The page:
Re-examined. The prisoner looked up in my face, and he was very white, like a corpse when I saw him at the station he was dressed like a gentleman, but he had no cutis or collar on.

WILLIAM SMITH (Police—Sergeant II). I found the prisoner detained at Bridewell Police—station—I told him the charge—he said nothing, but afterwards he said, "I would not do such a thing to Mr. Tadmun; he came to bail my brother out the other day. I was at Charley Elphinstone's the other evening, and we talked about my brother being stabbed"—he was taken to the station and identified by four witnesses.

Cross-examined. Mrs. Neendroff hesitated—Mrs. Stephenson and her daughter failed to identify him—on September 6th Tadman said, "Who ever is brought in will be identified," but I did not take much notice of what he said, because he was under the influence of drink—he could speak, but he was very excited.

HERBERT CHARLES ELSMORE . I am a hospital surgeon—I was on duty on August 29th, when Tadman was brought in—he had a compound fracture of the right fore—arm; both bones were broken across, and there was a small wound in the skin by the bone coming through it, and bruising on the back of his arm by his elbow—the injuries were serious; he was under my treatment about a week, and then he was sent to the out-patients' department—I do not think he will have the use of his hand again.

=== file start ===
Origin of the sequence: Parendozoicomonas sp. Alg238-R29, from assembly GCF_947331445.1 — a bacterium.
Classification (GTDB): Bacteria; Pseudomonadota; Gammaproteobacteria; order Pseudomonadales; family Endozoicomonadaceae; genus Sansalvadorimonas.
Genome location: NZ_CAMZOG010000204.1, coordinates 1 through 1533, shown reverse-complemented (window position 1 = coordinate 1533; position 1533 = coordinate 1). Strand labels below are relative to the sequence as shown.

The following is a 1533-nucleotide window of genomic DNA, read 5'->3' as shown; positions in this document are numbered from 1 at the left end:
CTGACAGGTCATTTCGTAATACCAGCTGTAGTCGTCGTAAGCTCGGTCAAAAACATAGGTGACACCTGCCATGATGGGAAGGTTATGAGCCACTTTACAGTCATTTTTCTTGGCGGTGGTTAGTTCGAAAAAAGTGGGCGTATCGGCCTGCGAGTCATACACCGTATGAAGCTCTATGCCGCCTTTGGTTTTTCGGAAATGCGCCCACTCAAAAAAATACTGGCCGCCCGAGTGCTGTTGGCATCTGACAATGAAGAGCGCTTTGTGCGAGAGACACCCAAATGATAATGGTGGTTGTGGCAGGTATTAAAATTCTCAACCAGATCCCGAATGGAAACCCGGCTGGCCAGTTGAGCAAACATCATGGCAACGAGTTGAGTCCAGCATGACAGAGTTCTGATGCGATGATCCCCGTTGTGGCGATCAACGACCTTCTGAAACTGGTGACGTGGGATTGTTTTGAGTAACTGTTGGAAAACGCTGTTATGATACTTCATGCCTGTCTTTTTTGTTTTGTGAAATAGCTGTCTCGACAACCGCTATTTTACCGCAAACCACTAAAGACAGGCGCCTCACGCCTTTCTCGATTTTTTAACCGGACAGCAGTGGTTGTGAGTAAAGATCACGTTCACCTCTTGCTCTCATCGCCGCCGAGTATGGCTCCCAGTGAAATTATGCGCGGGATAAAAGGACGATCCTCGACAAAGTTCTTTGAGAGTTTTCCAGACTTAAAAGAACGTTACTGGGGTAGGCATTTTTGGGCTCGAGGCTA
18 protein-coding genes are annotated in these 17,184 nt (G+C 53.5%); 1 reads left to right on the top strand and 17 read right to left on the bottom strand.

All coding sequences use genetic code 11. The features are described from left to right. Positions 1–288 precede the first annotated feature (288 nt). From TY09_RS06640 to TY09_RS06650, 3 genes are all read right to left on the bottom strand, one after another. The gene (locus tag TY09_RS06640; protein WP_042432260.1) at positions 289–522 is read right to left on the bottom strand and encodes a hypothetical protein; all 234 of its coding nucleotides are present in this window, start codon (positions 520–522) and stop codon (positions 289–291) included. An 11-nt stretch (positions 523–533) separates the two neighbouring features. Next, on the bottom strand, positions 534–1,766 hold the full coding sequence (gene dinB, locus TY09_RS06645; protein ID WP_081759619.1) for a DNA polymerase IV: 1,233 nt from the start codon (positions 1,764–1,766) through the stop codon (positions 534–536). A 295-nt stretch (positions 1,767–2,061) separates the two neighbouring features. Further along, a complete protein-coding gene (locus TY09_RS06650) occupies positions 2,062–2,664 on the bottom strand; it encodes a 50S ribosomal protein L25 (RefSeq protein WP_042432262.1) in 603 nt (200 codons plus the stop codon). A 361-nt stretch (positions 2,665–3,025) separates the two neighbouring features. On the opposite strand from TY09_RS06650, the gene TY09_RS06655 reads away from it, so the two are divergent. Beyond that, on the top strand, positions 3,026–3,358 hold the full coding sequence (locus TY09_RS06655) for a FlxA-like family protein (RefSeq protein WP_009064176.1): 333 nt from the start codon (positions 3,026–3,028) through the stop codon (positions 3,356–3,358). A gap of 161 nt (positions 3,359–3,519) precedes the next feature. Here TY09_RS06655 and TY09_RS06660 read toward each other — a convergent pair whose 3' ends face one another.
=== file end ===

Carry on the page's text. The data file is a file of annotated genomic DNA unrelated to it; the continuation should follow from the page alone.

Cross-examined. The injuries might have been caused by a fall.

THOMAS TADMAN (Re-examined). I am married—my wife had seen the prisoner when he came to me about being bail for his brother—I first identified him in the public—house in the Old Bailey—my wife was with me; she had been out four days, looking for him—it was in consequence of something she said that I went to the public—house to find him—while I was in the hospital I made a communication to my wife as to who the man was who took my watch.

GUILTY .

He then PLEADED GUILTY** to a conviction at Chelmsford on October 15th, 1890, of robbery from the person.— Eighteen Months Hard Labour.